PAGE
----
The great territorial principalities of 15th-century France, such as Burgundy and Brittany, were nominally fiefs granted by the king, but the allegiance of the great nobles had been strained or obliterated by English success during the Hundred Years War. Before he became king, Louis himself had attempted to profit from aristocratic disaffection in a series of revolts against his father. In 1464 Louis was faced with a serious revolt of the nobles who had formed the League of the Public Weal. He was forced to fight against the combined strength of the dukes of Burgundy, Bourbon, Brittany, and Lorraine, the Count of Armagnac, the Prince of Calabria, and his own brother, Charles of France. Louis fought the barons to a standoff in 1465 and settled the revolt by granting financial and legal concessions. In 1468 another conspiracy was formed, directed by Charles the Bold of Burgundy and supported by Edward IV of England. Again, Louis's adroitness and readiness to make concessions that he c...

    Louis was faced with the task of reorganizing the civil institutions of France. His reign was a sustained attempt to use royal authority to alleviate the economic and social problems of the kingdom. His methods did not make him loved. He continually raised old taxes and invented new ones. He insisted upon maintaining the effective standing army that his father had created. But he ruthlessly repressed abuses, particularly those of the nobility. His infinite capacity to obtain and absorb information made him intimately familiar with the events in the remotest parts of the kingdom—more familiar than some men would have cared him to be. Louis's awareness of the complex role of economics in 15th-century society drove him to practice not only economic warfare against his enemies but also effective economic protectionism on behalf of his own territories. He urged the renewal of fairs and the abolition of tariff restrictions within the kingdom; he supported efficient city government; and he...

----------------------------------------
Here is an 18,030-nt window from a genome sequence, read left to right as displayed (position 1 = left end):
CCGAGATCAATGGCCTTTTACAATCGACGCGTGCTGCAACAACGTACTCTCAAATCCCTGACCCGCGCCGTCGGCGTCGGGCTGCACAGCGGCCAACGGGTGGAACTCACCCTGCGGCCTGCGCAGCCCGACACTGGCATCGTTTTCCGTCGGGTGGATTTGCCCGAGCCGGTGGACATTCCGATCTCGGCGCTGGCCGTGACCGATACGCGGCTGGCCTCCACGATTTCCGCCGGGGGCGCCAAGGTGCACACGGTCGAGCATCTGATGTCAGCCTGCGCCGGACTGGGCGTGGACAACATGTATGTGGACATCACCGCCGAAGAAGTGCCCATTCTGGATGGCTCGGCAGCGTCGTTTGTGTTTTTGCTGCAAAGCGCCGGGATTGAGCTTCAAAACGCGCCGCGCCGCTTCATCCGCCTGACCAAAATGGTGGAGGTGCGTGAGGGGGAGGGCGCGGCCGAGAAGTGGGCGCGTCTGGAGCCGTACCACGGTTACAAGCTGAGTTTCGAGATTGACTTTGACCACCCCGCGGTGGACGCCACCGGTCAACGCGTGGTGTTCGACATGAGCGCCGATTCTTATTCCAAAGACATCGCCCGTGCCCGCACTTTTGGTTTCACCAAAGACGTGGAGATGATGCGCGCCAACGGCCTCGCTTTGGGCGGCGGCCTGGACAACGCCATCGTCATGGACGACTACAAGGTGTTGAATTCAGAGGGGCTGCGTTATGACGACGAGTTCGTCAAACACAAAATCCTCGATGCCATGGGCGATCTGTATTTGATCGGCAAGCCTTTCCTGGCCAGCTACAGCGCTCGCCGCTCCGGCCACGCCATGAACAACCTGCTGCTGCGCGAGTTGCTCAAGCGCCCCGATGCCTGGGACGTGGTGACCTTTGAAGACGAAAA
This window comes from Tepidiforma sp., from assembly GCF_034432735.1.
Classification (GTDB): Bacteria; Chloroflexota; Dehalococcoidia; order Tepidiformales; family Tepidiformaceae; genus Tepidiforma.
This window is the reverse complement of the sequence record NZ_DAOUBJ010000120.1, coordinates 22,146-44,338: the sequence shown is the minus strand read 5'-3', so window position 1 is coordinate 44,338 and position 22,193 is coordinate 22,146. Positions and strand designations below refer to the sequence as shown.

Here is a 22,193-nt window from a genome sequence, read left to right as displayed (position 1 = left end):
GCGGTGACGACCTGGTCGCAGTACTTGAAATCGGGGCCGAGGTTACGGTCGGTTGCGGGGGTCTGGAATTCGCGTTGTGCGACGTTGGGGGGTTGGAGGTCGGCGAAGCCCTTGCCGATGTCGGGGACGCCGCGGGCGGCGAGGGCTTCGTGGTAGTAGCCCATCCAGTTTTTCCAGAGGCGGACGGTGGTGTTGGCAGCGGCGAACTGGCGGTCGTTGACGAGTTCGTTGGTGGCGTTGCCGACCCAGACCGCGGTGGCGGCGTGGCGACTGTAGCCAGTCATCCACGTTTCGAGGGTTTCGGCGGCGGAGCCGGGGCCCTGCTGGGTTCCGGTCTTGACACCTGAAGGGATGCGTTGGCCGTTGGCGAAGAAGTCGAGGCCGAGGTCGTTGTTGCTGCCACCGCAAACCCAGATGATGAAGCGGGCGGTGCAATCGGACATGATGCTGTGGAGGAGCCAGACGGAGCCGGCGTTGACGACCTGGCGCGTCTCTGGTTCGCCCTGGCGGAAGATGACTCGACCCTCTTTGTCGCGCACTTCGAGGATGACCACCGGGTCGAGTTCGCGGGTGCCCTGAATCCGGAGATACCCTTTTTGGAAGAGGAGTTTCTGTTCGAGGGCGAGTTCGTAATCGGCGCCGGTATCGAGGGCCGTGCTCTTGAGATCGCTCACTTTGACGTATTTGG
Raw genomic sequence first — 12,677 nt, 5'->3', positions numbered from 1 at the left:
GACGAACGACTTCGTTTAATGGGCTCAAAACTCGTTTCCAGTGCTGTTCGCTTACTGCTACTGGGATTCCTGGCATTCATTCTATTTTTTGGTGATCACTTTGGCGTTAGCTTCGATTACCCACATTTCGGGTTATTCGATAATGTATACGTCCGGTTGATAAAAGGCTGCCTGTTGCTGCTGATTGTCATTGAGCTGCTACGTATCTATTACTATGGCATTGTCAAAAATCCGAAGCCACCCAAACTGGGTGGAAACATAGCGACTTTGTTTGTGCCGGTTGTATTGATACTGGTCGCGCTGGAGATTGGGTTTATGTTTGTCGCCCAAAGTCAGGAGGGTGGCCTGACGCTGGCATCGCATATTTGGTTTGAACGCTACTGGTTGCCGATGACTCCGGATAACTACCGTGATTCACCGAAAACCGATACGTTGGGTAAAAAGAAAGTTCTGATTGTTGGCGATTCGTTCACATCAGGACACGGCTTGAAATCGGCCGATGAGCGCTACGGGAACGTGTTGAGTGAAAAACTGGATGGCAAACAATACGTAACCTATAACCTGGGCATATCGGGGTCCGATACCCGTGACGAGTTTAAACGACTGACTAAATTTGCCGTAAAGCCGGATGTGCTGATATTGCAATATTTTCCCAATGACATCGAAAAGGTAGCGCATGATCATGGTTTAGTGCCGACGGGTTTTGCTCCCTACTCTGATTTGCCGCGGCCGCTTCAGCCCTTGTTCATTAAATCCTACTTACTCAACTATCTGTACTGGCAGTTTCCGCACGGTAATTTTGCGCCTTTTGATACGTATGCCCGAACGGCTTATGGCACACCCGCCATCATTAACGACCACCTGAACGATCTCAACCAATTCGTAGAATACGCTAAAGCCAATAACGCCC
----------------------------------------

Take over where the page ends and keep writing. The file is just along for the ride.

The standard biography of Louis is Pierre Champion, Louis XI (2 vols., 1927; trans. 1929). A fascinating and reliable modern study is James Cleugh, Chant Royal (1970). See also Paul M. Kendall, Louis XI (1971). Very informative but outdated is D. B. Wyndham Lewis, King Spider: Some Aspects of Louis XI of France and His Companions (1929). The author's idiosyncratic religious and political views often flaw his work. The greatest work on Louis remains Philippe de Comines's Mémoires (many English translations), the observations of the most astute political observer of the 15th century and a man who knew Louis intimately. Recommended for general historical background are Edouard Perroy, The Hundred Years War (1945; trans. 1951); Denys Hay, Europe in the Fourteenth and Fifteenth Centuries (1966); and P. S. Lewis, Later Medieval France: The Polity (1968). The Burgundian background is treated in Joseph Calmette, The Golden Age of Burgundy(1959; trans. 1963).

  6. Aug 25, 2019 · Charlotte of Savoy, second wife of King Louis XI. 19th C. engraving based on a sculpture c. 1472 Through the years 1454 and 1455, Louis and Charles argued back and forth, each trying to assert his own will.

  1. People also search for